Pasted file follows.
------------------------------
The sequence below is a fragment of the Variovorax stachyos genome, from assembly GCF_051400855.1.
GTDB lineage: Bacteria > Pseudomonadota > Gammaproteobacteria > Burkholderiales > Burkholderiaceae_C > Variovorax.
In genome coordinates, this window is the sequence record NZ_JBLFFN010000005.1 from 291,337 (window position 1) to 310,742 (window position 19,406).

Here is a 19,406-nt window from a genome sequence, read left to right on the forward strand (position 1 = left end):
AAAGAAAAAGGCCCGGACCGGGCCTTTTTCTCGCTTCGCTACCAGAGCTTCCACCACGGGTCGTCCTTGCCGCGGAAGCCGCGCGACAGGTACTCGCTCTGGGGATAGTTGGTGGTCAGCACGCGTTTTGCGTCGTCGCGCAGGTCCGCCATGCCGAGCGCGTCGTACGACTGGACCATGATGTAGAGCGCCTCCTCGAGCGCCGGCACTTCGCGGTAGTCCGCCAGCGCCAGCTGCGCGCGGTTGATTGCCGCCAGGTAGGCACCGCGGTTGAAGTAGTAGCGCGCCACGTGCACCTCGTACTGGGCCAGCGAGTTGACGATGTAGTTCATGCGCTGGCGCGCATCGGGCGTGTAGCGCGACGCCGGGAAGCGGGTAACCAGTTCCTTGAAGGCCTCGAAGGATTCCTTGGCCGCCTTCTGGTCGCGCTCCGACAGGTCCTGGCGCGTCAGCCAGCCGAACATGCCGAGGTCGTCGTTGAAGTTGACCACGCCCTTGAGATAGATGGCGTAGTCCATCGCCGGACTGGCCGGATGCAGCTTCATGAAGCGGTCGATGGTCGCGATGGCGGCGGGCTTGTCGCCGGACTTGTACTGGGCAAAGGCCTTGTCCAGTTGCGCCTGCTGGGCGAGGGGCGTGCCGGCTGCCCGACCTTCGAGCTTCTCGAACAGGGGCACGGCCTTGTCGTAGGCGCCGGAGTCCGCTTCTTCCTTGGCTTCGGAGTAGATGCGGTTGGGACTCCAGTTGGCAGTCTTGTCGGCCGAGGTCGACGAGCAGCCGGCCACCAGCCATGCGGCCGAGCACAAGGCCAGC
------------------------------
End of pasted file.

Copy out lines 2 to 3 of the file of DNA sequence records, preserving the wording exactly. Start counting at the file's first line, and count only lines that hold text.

GTDB lineage: Bacteria > Pseudomonadota > Gammaproteobacteria > Burkholderiales > Burkholderiaceae_C > Variovorax.
In genome coordinates, this window is the sequence record NZ_JBLFFN010000005.1 from 291,337 (window position 1) to 310,742 (window position 19,406).